Your Parenting Plan

A guide to making practical arrangements for your children if you live apart.

Holidays and other special days


Agreeing in advance how you'll arrange childcare during the holidays and discussing any planned trips away will help avoid any mix-ups or ill feelings.

Leave plenty time

There are lots of things to consider, including how you and your child's other parent will each arrange enough leave from work or other commitments and, if you're going away, travel and accommodation bookings.

Make sure you start discussions well in advance to avoid disappointments and the added pressure that comes with having to make last minute arrangements.

Bear in mind that you will probably need to re-visit your plans for school holidays on an annual basis, if not more frequently.

What do your children want?

Finding out how your children would like to spend their holidays is a good starting point, even if you can't manage to arrange things exactly as they'd like.

They may want to spend time with other family members too, such as grandparents, or at a friend's house.

Who, when and where?

You'll need to agree on a detailed plan of by whom, when and where your children will be cared for during the school holidays.

As with your discussions about living arrangements, try to be flexible and respect each other's needs, as well as your children's wishes.

A time for bonding

By taking your holidays at different times, you can both enjoy longer periods with your children, having fun and strengthening your relationship with them.

Longer school holidays can also be a time to rekindle relationships with family members they may not have had many chances to see since you separated.

Consider how much time they'll get to spend with each of you.

Don't leave it too late to discuss arrangements. To avoid any arguments or ill feelings, talk things through with your child's other parent before making any firm bookings.

Going away

How do you feel about your child's other parent taking the children away on holiday, perhaps abroad (see legal information on next page)? How will they feel if you take your children away somewhere?

It's important to recognise that either or both of you may feel very uneasy about this, especially if it comes as 'a surprise'. You can still make it a surprise holiday for the children, but your child's other parent needs to know what's going to happen, not least to stop plans clashing.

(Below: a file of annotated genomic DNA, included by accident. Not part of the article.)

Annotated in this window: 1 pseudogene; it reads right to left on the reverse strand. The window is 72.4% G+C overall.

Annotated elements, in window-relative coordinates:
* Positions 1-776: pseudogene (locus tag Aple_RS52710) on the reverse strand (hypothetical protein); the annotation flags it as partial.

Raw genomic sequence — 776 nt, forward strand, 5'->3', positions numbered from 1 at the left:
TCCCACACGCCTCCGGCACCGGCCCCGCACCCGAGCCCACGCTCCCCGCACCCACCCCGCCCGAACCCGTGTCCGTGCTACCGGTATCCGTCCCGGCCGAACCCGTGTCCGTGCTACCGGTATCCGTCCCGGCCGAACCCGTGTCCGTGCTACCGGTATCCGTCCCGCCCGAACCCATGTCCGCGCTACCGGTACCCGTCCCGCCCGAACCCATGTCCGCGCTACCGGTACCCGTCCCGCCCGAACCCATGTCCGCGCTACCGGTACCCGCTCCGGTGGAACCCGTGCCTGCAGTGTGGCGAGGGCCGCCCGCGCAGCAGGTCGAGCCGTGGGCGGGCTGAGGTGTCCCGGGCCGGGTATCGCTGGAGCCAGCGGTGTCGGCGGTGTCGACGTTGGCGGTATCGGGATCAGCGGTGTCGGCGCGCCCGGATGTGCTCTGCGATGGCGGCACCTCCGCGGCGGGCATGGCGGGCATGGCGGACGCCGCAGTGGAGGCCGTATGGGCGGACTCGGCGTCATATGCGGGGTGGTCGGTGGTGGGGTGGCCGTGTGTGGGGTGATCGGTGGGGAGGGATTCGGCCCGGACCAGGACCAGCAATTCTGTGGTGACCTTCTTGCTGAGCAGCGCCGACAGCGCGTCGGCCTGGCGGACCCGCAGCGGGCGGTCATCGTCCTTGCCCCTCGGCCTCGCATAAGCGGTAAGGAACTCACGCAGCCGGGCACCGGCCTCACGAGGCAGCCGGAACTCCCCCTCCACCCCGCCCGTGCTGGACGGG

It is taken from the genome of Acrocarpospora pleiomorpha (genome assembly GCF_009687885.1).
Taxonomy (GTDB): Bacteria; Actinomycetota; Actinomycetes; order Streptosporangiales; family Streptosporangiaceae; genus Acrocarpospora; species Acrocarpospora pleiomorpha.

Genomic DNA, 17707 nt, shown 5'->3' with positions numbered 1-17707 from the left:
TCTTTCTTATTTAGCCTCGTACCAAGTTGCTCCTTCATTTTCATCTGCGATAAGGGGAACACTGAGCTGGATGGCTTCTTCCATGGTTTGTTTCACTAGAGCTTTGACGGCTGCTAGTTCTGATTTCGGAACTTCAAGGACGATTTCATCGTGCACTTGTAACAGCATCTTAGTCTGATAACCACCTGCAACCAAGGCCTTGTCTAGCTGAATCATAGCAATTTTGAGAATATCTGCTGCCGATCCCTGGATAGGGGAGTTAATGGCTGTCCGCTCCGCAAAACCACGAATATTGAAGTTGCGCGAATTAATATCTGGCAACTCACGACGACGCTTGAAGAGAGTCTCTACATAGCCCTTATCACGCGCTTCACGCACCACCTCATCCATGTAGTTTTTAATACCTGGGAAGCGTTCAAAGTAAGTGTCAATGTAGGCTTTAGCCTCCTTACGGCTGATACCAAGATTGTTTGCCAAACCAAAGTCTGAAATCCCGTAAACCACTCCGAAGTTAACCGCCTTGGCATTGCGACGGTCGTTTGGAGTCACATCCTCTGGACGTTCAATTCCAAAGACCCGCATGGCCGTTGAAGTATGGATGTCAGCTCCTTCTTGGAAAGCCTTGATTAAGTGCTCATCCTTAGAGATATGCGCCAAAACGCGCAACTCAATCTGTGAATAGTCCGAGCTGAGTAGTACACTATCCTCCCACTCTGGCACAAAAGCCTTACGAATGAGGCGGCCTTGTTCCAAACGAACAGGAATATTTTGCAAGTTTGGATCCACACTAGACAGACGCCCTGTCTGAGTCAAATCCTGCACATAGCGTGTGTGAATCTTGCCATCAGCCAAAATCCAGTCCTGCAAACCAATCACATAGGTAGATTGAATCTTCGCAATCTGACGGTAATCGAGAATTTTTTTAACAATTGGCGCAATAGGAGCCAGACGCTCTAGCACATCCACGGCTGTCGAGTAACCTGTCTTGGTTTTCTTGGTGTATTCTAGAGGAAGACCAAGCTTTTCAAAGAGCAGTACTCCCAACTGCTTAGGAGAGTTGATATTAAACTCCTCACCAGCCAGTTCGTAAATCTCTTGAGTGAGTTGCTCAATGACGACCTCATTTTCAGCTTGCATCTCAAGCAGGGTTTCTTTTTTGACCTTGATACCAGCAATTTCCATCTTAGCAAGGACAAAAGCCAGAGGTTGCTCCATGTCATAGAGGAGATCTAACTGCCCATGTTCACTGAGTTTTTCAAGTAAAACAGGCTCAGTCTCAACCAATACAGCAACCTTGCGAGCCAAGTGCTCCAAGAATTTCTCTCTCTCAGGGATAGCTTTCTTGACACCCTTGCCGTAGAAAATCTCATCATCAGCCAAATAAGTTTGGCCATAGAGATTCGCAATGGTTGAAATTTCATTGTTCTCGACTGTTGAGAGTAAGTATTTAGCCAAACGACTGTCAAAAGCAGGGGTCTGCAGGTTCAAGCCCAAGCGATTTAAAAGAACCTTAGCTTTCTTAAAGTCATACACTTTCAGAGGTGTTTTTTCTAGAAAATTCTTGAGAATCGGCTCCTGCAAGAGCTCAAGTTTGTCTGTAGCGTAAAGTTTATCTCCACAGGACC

Talk things through well in advance to leave plenty of time to reach an agreement you're both happy with.

Going abroad – the legal position

Where both parents have parental responsibilities and rights ( PRRs), the consent of both parents (or guardians) is needed before a child can be taken out of the UK.

If a parent refuses (or refuses to release a child's passport if the have it), then a court order can be applied for. The court will consider what is in the best interests of the child. Click here for more information on PRRs and who has them.

Other 'special' days

Where and with whom your children will celebrate birthdays, Christmas, New Year, Mother's and Father's day and other religious or cultural festivals can become a source of friction. Discussing arrangements beforehand will help avoid disappointments and disputes.

Christmas and other major religious holidays in particular can become big issues. Some parents agree to alternate years when they spend these times with their children and have a special celebration on another day in those years where they don't.

Again, a good place to start is to ask your children what they would like to happen.


Parents who live together often talk through gift ideas for their children so they don't receive things they already have, don't need, won't want, or that someone else is getting for them – and so that children don't play parents off against one another!

For the same reasons, it's a good idea if parents who live apart can do the same.

Things to consider

  • Have you talked to your children about what they'd like to happen during school holidays?
  • How much time would they like to spend with each of you during school holidays?
  • Who else will look after them, such as grandparents or trusted friends, during longer school holidays?
  • Who will look after them when school is closed for single days or half-term holidays?
  • Who will explain the arrangements you've agreed upon to your children?
  • Can either of you take the children away on holidays, in the UK or abroad?
  • How will trips away and holidays be paid for?
  • Have you talked to your children about how they'd like to celebrate 'special' days like birthdays?
  • What arrangements have you agreed about special days?
  • Have you explained the arrangements you've agreed to your children and asked what they think about them?

"Makes me wonder how we ever managed before without a proper plan for the school holidays."

"I had a great summer this year. I had three weeks with my Dad and the rest with my Mum. Dad and his new girlfriend took me to Spain and Mum took me away for a week with my Gran."

What we've agreed

The Parenting Plan form is attached in pdf format (688KB)

"Every Christmas it's the same. First my Dad insists that I have a huge turkey lunch at his house, then a few hours later my Mum makes me eat the same thing for my dinner...I don't even like turkey!"


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